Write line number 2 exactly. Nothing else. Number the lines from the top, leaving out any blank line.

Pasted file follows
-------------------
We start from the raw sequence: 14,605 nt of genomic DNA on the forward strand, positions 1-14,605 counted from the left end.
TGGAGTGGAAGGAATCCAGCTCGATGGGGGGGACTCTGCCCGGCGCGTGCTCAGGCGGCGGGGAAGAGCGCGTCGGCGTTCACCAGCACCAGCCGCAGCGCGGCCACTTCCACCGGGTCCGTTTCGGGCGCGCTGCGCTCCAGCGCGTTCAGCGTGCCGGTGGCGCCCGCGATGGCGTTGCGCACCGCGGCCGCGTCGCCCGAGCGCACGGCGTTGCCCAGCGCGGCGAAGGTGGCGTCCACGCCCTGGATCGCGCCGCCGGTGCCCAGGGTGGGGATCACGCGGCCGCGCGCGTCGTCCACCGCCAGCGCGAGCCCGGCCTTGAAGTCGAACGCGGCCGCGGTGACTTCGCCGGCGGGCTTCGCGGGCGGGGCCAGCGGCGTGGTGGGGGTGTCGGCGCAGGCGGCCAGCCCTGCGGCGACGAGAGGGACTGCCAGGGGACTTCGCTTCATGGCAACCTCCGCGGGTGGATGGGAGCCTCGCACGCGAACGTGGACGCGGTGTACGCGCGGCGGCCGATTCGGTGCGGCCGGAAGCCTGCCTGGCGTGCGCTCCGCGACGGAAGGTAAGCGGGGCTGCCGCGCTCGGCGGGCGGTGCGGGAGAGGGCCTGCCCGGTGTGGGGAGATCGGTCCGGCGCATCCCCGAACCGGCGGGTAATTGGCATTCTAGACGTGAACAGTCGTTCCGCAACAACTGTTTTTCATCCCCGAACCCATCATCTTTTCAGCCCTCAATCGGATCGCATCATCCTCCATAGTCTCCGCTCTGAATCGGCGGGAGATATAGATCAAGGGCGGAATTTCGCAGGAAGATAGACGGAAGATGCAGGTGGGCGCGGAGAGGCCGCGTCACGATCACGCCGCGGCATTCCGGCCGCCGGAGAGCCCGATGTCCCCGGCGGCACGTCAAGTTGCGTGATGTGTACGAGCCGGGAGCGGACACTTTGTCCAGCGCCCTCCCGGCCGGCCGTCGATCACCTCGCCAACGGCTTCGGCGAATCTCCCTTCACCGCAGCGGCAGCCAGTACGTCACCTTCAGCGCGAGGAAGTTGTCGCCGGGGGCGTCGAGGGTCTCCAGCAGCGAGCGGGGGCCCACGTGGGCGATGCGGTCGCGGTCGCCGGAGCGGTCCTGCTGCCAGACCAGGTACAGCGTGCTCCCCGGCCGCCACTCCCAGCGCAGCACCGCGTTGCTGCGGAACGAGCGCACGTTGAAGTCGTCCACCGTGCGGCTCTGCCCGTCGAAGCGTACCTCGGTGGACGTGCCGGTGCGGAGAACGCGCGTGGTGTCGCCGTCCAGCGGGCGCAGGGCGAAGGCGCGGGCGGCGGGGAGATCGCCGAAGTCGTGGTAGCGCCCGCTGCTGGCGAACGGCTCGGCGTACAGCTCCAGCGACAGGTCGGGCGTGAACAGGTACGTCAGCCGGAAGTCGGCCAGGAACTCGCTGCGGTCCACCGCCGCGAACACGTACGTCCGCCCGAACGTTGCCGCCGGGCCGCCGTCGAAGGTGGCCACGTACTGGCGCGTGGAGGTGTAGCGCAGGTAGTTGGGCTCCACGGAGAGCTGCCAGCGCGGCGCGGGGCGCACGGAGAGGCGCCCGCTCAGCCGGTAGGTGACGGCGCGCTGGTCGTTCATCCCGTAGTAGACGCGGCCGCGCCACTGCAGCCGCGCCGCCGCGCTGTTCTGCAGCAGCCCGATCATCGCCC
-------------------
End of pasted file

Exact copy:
TGGAGTGGAAGGAATCCAGCTCGATGGGGGGGACTCTGCCCGGCGCGTGCTCAGGCGGCGGGGAAGAGCGCGTCGGCGTTCACCAGCACCAGCCGCAGCGCGGCCACTTCCACCGGGTCCGTTTCGGGCGCGCTGCGCTCCAGCGCGTTCAGCGTGCCGGTGGCGCCCGCGATGGCGTTGCGCACCGCGGCCGCGTCGCCCGAGCGCACGGCGTTGCCCAGCGCGGCGAAGGTGGCGTCCACGCCCTGGATCGCGCCGCCGGTGCCCAGGGTGGGGATCACGCGGCCGCGCGCGTCGTCCACCGCCAGCGCGAGCCCGGCCTTGAAGTCGAACGCGGCCGCGGTGACTTCGCCGGCGGGCTTCGCGGGCGGGGCCAGCGGCGTGGTGGGGGTGTCGGCGCAGGCGGCCAGCCCTGCGGCGACGAGAGGGACTGCCAGGGGACTTCGCTTCATGGCAACCTCCGCGGGTGGATGGGAGCCTCGCACGCGAACGTGGACGCGGTGTACGCGCGGCGGCCGATTCGGTGCGGCCGGAAGCCTGCCTGGCGTGCGCTCCGCGACGGAAGGTAAGCGGGGCTGCCGCGCTCGGCGGGCGGTGCGGGAGAGGGCCTGCCCGGTGTGGGGAGATCGGTCCGGCGCATCCCCGAACCGGCGGGTAATTGGCATTCTAGACGTGAACAGTCGTTCCGCAACAACTGTTTTTCATCCCCGAACCCATCATCTTTTCAGCCCTCAATCGGATCGCATCATCCTCCATAGTCTCCGCTCTGAATCGGCGGGAGATATAGATCAAGGGCGGAATTTCGCAGGAAGATAGACGGAAGATGCAGGTGGGCGCGGAGAGGCCGCGTCACGATCACGCCGCGGCATTCCGGCCGCCGGAGAGCCCGATGTCCCCGGCGGCACGTCAAGTTGCGTGATGTGTACGAGCCGGGAGCGGACACTTTGTCCAGCGCCCTCCCGGCCGGCCGTCGATCACCTCGCCAACGGCTTCGGCGAATCTCCCTTCACCGCAGCGGCAGCCAGTACGTCACCTTCAGCGCGAGGAAGTTGTCGCCGGGGGCGTCGAGGGTCTCCAGCAGCGAGCGGGGGCCCACGTGGGCGATGCGGTCGCGGTCGCCGGAGCGGTCCTGCTGCCAGACCAGGTACAGCGTGCTCCCCGGCCGCCACTCCCAGCGCAGCACCGCGTTGCTGCGGAACGAGCGCACGTTGAAGTCGTCCACCGTGCGGCTCTGCCCGTCGAAGCGTACCTCGGTGGACGTGCCGGTGCGGAGAACGCGCGTGGTGTCGCCGTCCAGCGGGCGCAGGGCGAAGGCGCGGGCGGCGGGGAGATCGCCGAAGTCGTGGTAGCGCCCGCTGCTGGCGAACGGCTCGGCGTACAGCTCCAGCGACAGGTCGGGCGTGAACAGGTACGTCAGCCGGAAGTCGGCCAGGAACTCGCTGCGGTCCACCGCCGCGAACACGTACGTCCGCCCGAACGTTGCCGCCGGGCCGCCGTCGAAGGTGGCCACGTACTGGCGCGTGGAGGTGTAGCGCAGGTAGTTGGGCTCCACGGAGAGCTGCCAGCGCGGCGCGGGGCGCACGGAGAGGCGCCCGCTCAGCCGGTAGGTGACGGCGCGCTGGTCGTTCATCCCGTAGTAGACGCGGCCGCGCCACTGCAGCCGCGCCGCCGCGCTGTTCTGCAGCAGCCCGATCATCGCCC